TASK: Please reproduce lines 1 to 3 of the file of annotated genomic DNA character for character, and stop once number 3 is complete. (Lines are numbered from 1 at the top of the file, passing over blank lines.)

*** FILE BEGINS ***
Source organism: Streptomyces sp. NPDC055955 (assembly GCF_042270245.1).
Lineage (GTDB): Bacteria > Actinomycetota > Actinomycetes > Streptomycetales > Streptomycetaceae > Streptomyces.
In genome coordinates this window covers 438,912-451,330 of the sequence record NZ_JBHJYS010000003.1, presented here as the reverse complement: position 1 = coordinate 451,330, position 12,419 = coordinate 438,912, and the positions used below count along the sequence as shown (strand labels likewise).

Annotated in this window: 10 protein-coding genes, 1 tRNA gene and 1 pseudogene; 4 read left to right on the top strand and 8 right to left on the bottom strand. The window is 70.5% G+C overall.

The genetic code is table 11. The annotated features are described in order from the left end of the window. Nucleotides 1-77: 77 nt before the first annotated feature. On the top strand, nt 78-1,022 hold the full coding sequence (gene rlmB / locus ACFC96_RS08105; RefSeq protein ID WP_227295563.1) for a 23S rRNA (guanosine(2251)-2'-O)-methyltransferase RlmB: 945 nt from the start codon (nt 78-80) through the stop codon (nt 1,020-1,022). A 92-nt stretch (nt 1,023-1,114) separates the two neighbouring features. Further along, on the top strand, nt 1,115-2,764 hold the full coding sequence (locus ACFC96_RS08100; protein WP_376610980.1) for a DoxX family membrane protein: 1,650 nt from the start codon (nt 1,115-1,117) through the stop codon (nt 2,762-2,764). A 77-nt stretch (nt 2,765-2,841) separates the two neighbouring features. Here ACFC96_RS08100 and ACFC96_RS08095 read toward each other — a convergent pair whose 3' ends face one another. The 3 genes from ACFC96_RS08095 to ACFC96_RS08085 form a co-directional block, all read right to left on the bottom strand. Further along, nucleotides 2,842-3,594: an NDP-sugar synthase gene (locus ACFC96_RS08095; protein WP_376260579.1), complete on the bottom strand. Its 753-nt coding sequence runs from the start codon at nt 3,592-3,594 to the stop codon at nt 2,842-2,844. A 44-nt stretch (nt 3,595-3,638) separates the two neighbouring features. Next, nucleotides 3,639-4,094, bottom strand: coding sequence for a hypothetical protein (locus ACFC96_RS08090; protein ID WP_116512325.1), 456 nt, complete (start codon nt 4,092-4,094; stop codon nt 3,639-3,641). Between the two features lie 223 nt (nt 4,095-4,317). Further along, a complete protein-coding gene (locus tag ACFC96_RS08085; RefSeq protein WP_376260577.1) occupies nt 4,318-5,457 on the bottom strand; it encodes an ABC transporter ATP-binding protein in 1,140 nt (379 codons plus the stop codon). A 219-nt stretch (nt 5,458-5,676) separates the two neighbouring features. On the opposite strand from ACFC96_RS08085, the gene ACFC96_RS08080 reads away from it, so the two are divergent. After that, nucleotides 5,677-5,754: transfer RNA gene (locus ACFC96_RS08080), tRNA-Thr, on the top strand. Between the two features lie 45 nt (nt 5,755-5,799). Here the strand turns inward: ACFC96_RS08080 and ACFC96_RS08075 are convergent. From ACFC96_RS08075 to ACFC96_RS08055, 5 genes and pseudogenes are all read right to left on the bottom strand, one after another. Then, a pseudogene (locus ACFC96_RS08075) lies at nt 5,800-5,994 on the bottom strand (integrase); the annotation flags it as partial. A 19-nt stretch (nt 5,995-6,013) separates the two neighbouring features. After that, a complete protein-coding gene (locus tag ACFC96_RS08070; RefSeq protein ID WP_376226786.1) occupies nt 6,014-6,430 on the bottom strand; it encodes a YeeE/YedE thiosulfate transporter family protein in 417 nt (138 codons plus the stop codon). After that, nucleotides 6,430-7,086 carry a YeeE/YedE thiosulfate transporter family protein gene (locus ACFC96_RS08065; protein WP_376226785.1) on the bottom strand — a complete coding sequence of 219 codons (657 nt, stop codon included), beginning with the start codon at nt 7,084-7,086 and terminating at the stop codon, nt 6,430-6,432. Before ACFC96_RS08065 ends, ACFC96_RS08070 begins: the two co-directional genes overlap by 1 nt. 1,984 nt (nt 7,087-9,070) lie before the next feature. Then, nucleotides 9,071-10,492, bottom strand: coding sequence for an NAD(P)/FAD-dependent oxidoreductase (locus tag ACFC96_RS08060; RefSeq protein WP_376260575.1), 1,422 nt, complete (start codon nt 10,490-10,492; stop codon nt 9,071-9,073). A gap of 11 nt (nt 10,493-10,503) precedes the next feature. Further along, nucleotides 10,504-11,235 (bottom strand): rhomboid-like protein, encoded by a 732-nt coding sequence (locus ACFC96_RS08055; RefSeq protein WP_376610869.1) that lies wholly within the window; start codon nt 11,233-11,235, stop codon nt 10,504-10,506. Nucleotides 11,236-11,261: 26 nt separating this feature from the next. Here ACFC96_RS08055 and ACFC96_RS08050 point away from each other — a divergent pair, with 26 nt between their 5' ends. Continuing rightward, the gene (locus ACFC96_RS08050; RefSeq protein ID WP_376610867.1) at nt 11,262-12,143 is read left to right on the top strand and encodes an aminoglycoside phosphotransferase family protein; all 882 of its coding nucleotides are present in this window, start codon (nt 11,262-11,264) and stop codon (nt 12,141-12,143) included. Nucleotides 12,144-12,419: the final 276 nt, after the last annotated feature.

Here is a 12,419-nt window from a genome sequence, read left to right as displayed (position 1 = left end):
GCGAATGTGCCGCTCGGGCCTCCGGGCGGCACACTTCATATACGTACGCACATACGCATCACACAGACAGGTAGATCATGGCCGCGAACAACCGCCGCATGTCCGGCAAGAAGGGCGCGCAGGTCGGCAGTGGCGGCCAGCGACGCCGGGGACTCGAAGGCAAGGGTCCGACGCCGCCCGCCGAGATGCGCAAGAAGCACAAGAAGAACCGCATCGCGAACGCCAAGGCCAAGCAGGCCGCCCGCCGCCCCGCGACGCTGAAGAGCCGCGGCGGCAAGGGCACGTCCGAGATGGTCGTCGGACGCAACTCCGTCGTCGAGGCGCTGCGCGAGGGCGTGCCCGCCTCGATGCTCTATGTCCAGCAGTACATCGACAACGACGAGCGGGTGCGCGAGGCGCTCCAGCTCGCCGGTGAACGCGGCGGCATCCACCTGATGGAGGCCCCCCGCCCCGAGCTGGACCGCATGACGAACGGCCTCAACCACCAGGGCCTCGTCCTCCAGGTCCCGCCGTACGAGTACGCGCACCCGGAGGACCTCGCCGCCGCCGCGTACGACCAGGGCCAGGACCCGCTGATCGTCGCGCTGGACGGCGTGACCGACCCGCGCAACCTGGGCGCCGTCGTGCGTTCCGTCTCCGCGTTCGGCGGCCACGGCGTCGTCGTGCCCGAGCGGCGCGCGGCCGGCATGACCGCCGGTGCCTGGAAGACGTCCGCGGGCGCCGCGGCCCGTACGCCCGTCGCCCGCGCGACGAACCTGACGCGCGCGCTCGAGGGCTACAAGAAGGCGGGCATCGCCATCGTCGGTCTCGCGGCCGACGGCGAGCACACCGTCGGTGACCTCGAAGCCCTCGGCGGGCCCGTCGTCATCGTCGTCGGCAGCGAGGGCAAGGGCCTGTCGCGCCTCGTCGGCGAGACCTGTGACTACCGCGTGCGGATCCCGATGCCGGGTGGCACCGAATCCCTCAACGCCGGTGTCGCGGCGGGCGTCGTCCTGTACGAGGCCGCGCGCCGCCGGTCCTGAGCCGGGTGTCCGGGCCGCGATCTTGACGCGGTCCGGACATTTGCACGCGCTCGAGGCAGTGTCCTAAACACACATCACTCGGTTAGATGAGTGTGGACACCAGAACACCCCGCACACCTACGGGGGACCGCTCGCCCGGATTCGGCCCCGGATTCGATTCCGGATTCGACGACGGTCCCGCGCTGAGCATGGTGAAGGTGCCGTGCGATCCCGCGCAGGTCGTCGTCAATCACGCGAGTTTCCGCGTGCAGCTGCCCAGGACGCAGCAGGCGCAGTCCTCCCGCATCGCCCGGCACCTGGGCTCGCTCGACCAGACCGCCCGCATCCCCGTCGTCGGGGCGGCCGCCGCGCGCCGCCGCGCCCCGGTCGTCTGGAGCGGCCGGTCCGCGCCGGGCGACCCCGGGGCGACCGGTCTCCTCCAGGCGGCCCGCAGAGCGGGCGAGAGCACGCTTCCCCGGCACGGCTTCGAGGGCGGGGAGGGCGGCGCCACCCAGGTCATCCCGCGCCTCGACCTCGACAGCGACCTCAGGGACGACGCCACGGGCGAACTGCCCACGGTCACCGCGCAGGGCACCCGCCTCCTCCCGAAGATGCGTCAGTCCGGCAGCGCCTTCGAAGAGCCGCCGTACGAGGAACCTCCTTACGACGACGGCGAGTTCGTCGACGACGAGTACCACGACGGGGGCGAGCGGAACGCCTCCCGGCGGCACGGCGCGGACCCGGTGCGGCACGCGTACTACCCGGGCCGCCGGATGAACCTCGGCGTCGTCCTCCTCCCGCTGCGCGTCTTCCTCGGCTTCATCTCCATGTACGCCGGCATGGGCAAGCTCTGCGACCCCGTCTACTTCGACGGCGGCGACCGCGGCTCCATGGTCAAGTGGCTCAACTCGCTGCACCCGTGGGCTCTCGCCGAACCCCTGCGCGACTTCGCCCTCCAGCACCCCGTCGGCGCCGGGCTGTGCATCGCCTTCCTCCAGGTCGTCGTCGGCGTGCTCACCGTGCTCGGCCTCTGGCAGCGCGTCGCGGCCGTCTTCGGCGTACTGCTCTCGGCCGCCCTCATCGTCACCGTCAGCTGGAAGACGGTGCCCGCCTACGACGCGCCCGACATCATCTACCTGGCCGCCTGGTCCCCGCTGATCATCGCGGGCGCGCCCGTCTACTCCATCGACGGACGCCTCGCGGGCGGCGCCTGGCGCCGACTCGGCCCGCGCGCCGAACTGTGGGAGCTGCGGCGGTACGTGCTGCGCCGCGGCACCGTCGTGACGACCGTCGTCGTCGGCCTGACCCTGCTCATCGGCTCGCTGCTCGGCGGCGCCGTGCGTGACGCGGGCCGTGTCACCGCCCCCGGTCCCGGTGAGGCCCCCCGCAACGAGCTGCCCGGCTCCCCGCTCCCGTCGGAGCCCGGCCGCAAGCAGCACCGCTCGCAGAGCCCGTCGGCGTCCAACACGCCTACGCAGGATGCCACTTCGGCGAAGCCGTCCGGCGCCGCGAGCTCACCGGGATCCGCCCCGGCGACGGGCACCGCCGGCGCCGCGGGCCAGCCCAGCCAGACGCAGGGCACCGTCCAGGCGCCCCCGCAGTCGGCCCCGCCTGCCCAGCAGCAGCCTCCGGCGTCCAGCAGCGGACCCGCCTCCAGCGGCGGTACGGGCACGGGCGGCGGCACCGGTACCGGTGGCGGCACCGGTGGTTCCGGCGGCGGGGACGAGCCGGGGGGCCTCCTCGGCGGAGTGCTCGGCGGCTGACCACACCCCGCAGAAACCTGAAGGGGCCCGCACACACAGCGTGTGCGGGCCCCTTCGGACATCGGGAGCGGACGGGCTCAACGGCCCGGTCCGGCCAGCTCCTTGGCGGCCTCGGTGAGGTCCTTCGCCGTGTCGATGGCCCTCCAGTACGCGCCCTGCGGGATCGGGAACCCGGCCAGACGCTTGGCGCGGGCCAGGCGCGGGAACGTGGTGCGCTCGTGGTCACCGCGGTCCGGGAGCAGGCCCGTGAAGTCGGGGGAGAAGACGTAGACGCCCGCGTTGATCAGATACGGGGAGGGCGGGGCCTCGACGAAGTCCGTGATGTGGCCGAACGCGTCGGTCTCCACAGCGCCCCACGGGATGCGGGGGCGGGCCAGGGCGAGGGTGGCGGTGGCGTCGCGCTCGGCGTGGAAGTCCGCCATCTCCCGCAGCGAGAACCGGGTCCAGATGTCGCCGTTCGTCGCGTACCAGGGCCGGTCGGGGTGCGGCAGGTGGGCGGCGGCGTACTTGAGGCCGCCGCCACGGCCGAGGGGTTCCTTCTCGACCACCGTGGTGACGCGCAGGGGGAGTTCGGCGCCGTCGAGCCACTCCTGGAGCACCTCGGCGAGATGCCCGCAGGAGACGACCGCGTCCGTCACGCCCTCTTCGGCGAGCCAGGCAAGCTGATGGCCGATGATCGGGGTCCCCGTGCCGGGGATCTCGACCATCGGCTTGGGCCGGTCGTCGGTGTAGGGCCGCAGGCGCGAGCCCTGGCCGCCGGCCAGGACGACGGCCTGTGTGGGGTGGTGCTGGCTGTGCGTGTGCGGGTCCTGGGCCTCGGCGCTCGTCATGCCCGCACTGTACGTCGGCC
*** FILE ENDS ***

Source organism: Streptomyces sp. NPDC055955 (assembly GCF_042270245.1).
Lineage (GTDB): Bacteria > Actinomycetota > Actinomycetes > Streptomycetales > Streptomycetaceae > Streptomyces.
In genome coordinates this window covers 438,912-451,330 of the sequence record NZ_JBHJYS010000003.1, presented here as the reverse complement: position 1 = coordinate 451,330, position 12,419 = coordinate 438,912, and the positions used below count along the sequence as shown (strand labels likewise).